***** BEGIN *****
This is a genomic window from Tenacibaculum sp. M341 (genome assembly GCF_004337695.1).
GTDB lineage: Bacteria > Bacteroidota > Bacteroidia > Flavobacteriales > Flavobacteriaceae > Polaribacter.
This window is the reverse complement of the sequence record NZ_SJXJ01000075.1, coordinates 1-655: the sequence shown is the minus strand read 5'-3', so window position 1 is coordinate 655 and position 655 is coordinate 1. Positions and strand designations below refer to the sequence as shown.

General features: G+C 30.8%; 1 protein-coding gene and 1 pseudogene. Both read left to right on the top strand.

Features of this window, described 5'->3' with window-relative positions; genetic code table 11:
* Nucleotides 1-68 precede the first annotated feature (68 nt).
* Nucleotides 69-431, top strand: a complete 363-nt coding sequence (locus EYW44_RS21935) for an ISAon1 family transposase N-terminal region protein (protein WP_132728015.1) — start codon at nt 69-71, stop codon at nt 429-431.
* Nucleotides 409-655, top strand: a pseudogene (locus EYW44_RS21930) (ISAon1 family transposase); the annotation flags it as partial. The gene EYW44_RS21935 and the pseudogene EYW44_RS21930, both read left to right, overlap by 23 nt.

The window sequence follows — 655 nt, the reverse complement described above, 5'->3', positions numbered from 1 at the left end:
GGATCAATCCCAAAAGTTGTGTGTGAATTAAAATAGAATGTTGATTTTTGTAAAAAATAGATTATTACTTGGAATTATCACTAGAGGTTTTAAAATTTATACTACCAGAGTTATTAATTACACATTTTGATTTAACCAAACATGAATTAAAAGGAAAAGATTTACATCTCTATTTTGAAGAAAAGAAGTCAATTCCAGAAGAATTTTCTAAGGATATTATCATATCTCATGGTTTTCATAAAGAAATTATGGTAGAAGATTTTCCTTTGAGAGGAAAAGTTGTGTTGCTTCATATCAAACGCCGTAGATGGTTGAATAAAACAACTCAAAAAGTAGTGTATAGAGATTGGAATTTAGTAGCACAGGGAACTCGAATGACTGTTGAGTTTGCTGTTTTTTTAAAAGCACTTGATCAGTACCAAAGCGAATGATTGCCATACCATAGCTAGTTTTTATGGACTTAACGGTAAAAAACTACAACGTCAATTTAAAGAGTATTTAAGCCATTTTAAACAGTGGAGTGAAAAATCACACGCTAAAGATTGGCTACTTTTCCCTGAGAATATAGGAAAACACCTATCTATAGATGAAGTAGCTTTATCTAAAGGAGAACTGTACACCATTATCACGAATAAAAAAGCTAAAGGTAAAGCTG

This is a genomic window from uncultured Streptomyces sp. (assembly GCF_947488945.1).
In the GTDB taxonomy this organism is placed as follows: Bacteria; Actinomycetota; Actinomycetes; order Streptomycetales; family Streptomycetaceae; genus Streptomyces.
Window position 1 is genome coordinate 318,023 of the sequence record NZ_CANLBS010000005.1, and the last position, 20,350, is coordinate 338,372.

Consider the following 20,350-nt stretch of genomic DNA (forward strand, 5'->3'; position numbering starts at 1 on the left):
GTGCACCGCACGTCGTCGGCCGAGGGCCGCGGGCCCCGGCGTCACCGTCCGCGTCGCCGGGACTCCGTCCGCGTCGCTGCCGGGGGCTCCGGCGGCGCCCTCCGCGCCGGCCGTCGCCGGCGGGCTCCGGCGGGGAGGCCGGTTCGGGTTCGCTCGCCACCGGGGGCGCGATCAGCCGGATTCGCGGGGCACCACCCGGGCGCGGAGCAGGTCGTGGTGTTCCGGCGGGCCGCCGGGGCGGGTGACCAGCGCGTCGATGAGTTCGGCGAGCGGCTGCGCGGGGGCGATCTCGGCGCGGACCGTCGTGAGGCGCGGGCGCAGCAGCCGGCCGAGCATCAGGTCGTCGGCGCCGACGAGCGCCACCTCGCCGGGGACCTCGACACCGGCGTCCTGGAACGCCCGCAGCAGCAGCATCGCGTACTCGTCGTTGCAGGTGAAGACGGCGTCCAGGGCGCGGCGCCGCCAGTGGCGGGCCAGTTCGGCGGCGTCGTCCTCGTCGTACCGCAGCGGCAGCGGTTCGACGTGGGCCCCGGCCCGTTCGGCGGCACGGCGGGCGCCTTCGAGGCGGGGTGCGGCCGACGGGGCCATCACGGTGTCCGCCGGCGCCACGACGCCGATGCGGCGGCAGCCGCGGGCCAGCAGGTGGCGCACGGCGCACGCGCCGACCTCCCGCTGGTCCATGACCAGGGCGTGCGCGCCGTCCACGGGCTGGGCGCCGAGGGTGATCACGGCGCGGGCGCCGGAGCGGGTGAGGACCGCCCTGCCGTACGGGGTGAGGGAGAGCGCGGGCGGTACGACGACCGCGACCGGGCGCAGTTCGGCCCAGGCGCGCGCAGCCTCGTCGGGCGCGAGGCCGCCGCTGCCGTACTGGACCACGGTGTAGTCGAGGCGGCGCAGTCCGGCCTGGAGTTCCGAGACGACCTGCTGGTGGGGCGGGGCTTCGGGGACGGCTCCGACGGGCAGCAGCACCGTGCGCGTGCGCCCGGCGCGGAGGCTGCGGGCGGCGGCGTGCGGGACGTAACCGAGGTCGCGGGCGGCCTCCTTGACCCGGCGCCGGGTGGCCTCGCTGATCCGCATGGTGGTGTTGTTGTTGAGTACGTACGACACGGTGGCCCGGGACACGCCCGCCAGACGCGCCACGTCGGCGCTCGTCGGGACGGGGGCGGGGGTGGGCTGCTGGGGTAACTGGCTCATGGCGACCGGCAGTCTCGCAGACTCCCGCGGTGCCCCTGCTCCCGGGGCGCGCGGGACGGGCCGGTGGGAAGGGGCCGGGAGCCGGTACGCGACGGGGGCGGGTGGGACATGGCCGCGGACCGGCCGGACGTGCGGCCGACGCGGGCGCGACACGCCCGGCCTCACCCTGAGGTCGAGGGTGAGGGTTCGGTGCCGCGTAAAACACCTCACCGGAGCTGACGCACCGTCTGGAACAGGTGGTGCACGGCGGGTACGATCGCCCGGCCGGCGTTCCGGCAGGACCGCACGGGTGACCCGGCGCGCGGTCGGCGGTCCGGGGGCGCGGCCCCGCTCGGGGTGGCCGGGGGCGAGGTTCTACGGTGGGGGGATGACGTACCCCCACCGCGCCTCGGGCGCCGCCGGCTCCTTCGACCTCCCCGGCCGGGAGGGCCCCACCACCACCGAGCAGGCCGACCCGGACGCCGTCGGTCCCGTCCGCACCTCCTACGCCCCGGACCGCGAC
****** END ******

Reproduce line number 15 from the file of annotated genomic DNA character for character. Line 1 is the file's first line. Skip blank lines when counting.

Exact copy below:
GTGCACCGCACGTCGTCGGCCGAGGGCCGCGGGCCCCGGCGTCACCGTCCGCGTCGCCGGGACTCCGTCCGCGTCGCTGCCGGGGGCTCCGGCGGCGCCCTCCGCGCCGGCCGTCGCCGGCGGGCTCCGGCGGGGAGGCCGGTTCGGGTTCGCTCGCCACCGGGGGCGCGATCAGCCGGATTCGCGGGGCACCACCCGGGCGCGGAGCAGGTCGTGGTGTTCCGGCGGGCCGCCGGGGCGGGTGACCAGCGCGTCGATGAGTTCGGCGAGCGGCTGCGCGGGGGCGATCTCGGCGCGGACCGTCGTGAGGCGCGGGCGCAGCAGCCGGCCGAGCATCAGGTCGTCGGCGCCGACGAGCGCCACCTCGCCGGGGACCTCGACACCGGCGTCCTGGAACGCCCGCAGCAGCAGCATCGCGTACTCGTCGTTGCAGGTGAAGACGGCGTCCAGGGCGCGGCGCCGCCAGTGGCGGGCCAGTTCGGCGGCGTCGTCCTCGTCGTACCGCAGCGGCAGCGGTTCGACGTGGGCCCCGGCCCGTTCGGCGGCACGGCGGGCGCCTTCGAGGCGGGGTGCGGCCGACGGGGCCATCACGGTGTCCGCCGGCGCCACGACGCCGATGCGGCGGCAGCCGCGGGCCAGCAGGTGGCGCACGGCGCACGCGCCGACCTCCCGCTGGTCCATGACCAGGGCGTGCGCGCCGTCCACGGGCTGGGCGCCGAGGGTGATCACGGCGCGGGCGCCGGAGCGGGTGAGGACCGCCCTGCCGTACGGGGTGAGGGAGAGCGCGGGCGGTACGACGACCGCGACCGGGCGCAGTTCGGCCCAGGCGCGCGCAGCCTCGTCGGGCGCGAGGCCGCCGCTGCCGTACTGGACCACGGTGTAGTCGAGGCGGCGCAGTCCGGCCTGGAGTTCCGAGACGACCTGCTGGTGGGGCGGGGCTTCGGGGACGGCTCCGACGGGCAGCAGCACCGTGCGCGTGCGCCCGGCGCGGAGGCTGCGGGCGGCGGCGTGCGGGACGTAACCGAGGTCGCGGGCGGCCTCCTTGACCCGGCGCCGGGTGGCCTCGCTGATCCGCATGGTGGTGTTGTTGTTGAGTACGTACGACACGGTGGCCCGGGACACGCCCGCCAGACGCGCCACGTCGGCGCTCGTCGGGACGGGGGCGGGGGTGGGCTGCTGGGGTAACTGGCTCATGGCGACCGGCAGTCTCGCAGACTCCCGCGGTGCCCCTGCTCCCGGGGCGCGCGGGACGGGCCGGTGGGAAGGGGCCGGGAGCCGGTACGCGACGGGGGCGGGTGGGACATGGCCGCGGACCGGCCGGACGTGCGGCCGACGCGGGCGCGACACGCCCGGCCTCACCCTGAGGTCGAGGGTGAGGGTTCGGTGCCGCGTAAAACACCTCACCGGAGCTGACGCACCGTCTGGAACAGGTGGTGCACGGCGGGTACGATCGCCCGGCCGGCGTTCCGGCAGGACCGCACGGGTGACCCGGCGCGCGGTCGGCGGTCCGGGGGCGCGGCCCCGCTCGGGGTGGCCGGGGGCGAGGTTCTACGGTGGGGGGATGACGTACCCCCACCGCGCCTCGGGCGCCGCCGGCTCCTTCGACCTCCCCGGCCGGGAGGGCCCCACCACCACCGAGCAGGCCGACCCGGACGCCGTCGGTCCCGTCCGCACCTCCTACGCCCCGGACCGCGAC